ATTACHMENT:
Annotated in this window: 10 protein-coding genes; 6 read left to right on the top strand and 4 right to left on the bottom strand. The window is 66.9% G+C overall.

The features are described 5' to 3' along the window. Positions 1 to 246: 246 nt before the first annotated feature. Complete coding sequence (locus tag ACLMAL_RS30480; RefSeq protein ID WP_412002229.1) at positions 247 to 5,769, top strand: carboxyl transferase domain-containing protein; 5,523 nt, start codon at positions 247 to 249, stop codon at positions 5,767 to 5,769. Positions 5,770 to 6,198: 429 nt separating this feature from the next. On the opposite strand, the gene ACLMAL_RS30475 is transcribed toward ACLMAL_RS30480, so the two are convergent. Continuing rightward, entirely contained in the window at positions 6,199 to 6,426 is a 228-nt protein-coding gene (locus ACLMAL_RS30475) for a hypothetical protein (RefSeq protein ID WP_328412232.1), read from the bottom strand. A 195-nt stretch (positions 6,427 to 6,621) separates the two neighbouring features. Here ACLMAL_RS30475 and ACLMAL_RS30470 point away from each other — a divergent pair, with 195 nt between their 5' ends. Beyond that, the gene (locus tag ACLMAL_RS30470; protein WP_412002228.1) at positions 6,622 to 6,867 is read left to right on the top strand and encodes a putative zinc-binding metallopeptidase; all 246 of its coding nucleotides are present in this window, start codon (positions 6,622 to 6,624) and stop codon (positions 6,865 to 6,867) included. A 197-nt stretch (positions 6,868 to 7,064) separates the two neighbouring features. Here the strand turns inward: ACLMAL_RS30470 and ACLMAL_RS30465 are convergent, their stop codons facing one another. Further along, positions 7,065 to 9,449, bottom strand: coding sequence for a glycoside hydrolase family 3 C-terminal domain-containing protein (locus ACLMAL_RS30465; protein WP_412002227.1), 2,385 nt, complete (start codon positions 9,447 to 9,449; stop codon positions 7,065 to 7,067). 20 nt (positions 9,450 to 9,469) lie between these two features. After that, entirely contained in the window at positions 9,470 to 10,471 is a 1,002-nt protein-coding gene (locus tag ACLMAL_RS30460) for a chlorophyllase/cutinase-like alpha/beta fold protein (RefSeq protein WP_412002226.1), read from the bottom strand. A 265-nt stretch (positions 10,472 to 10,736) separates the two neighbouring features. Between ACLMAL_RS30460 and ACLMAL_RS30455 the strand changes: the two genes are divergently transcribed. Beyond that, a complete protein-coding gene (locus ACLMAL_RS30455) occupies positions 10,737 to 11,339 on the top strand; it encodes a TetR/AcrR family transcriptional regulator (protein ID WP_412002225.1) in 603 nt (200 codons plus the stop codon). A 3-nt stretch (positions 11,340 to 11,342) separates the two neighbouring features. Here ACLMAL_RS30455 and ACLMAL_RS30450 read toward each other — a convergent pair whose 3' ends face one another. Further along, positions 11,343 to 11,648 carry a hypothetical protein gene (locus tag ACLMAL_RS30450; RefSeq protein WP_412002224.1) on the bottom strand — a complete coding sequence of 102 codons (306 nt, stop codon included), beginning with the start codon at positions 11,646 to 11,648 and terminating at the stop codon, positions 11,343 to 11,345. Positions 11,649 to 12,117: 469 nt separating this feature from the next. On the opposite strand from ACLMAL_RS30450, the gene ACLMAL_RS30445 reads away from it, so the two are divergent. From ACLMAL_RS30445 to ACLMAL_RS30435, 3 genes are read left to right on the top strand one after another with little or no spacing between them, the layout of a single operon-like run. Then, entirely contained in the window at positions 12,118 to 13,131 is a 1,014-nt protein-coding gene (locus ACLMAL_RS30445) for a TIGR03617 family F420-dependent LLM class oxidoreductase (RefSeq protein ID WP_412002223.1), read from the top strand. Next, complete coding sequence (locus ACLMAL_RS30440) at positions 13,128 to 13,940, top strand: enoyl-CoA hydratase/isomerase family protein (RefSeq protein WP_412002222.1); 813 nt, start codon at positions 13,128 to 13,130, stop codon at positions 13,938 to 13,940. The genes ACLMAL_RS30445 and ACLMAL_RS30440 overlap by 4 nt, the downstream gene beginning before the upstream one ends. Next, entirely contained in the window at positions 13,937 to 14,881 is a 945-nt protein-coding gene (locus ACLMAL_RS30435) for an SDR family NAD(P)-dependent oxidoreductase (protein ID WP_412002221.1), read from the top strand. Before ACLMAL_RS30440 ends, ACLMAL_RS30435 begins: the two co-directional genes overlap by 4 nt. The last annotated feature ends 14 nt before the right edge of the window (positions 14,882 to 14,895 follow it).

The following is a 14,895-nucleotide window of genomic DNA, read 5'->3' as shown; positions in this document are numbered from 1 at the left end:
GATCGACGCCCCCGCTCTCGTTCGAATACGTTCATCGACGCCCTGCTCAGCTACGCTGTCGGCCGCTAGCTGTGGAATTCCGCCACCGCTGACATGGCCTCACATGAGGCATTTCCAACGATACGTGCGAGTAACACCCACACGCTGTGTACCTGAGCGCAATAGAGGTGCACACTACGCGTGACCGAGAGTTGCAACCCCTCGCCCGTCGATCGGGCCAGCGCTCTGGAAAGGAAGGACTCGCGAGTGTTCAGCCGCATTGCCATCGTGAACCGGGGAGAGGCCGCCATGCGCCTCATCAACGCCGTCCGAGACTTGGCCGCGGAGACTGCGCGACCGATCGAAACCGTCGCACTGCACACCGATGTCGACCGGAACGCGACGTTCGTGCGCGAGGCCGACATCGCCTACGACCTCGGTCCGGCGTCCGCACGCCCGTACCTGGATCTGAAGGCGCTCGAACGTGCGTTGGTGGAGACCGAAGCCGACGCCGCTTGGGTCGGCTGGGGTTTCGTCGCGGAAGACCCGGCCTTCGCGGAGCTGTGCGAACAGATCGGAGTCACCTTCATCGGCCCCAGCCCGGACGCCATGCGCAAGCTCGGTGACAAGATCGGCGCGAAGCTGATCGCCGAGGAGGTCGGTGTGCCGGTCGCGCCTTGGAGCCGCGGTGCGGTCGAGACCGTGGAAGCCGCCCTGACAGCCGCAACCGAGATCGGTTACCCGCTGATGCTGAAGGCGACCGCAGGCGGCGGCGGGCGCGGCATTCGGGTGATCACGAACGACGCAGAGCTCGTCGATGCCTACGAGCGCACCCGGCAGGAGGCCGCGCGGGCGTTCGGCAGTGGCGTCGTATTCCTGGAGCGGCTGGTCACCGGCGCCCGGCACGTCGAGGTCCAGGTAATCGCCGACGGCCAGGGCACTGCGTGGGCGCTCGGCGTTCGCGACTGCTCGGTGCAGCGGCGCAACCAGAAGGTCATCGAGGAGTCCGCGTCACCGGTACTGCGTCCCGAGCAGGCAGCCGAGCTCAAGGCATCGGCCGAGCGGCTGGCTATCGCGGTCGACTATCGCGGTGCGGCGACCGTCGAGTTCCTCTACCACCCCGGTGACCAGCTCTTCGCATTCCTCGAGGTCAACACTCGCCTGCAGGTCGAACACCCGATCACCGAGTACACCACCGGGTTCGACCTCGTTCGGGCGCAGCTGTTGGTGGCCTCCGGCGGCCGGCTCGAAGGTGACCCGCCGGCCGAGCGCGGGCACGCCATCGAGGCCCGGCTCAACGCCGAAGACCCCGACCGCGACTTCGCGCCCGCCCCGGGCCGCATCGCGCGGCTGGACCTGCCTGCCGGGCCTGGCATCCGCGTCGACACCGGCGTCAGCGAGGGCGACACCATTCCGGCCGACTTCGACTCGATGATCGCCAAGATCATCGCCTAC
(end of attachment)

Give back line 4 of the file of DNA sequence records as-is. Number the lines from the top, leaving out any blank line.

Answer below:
GATCGACGCCCCCGCTCTCGTTCGAATACGTTCATCGACGCCCTGCTCAGCTACGCTGTCGGCCGCTAGCTGTGGAATTCCGCCACCGCTGACATGGCCTCACATGAGGCATTTCCAACGATACGTGCGAGTAACACCCACACGCTGTGTACCTGAGCGCAATAGAGGTGCACACTACGCGTGACCGAGAGTTGCAACCCCTCGCCCGTCGATCGGGCCAGCGCTCTGGAAAGGAAGGACTCGCGAGTGTTCAGCCGCATTGCCATCGTGAACCGGGGAGAGGCCGCCATGCGCCTCATCAACGCCGTCCGAGACTTGGCCGCGGAGACTGCGCGACCGATCGAAACCGTCGCACTGCACACCGATGTCGACCGGAACGCGACGTTCGTGCGCGAGGCCGACATCGCCTACGACCTCGGTCCGGCGTCCGCACGCCCGTACCTGGATCTGAAGGCGCTCGAACGTGCGTTGGTGGAGACCGAAGCCGACGCCGCTTGGGTCGGCTGGGGTTTCGTCGCGGAAGACCCGGCCTTCGCGGAGCTGTGCGAACAGATCGGAGTCACCTTCATCGGCCCCAGCCCGGACGCCATGCGCAAGCTCGGTGACAAGATCGGCGCGAAGCTGATCGCCGAGGAGGTCGGTGTGCCGGTCGCGCCTTGGAGCCGCGGTGCGGTCGAGACCGTGGAAGCCGCCCTGACAGCCGCAACCGAGATCGGTTACCCGCTGATGCTGAAGGCGACCGCAGGCGGCGGCGGGCGCGGCATTCGGGTGATCACGAACGACGCAGAGCTCGTCGATGCCTACGAGCGCACCCGGCAGGAGGCCGCGCGGGCGTTCGGCAGTGGCGTCGTATTCCTGGAGCGGCTGGTCACCGGCGCCCGGCACGTCGAGGTCCAGGTAATCGCCGACGGCCAGGGCACTGCGTGGGCGCTCGGCGTTCGCGACTGCTCGGTGCAGCGGCGCAACCAGAAGGTCATCGAGGAGTCCGCGTCACCGGTACTGCGTCCCGAGCAGGCAGCCGAGCTCAAGGCATCGGCCGAGCGGCTGGCTATCGCGGTCGACTATCGCGGTGCGGCGACCGTCGAGTTCCTCTACCACCCCGGTGACCAGCTCTTCGCATTCCTCGAGGTCAACACTCGCCTGCAGGTCGAACACCCGATCACCGAGTACACCACCGGGTTCGACCTCGTTCGGGCGCAGCTGTTGGTGGCCTCCGGCGGCCGGCTCGAAGGTGACCCGCCGGCCGAGCGCGGGCACGCCATCGAGGCCCGGCTCAACGCCGAAGACCCCGACCGCGACTTCGCGCCCGCCCCGGGCCGCATCGCGCGGCTGGACCTGCCTGCCGGGCCTGGCATCCGCGTCGACACCGGCGTCAGCGAGGGCGACACCATTCCGGCCGACTTCGACTCGATGATCGCCAAGATCATCGCCTAC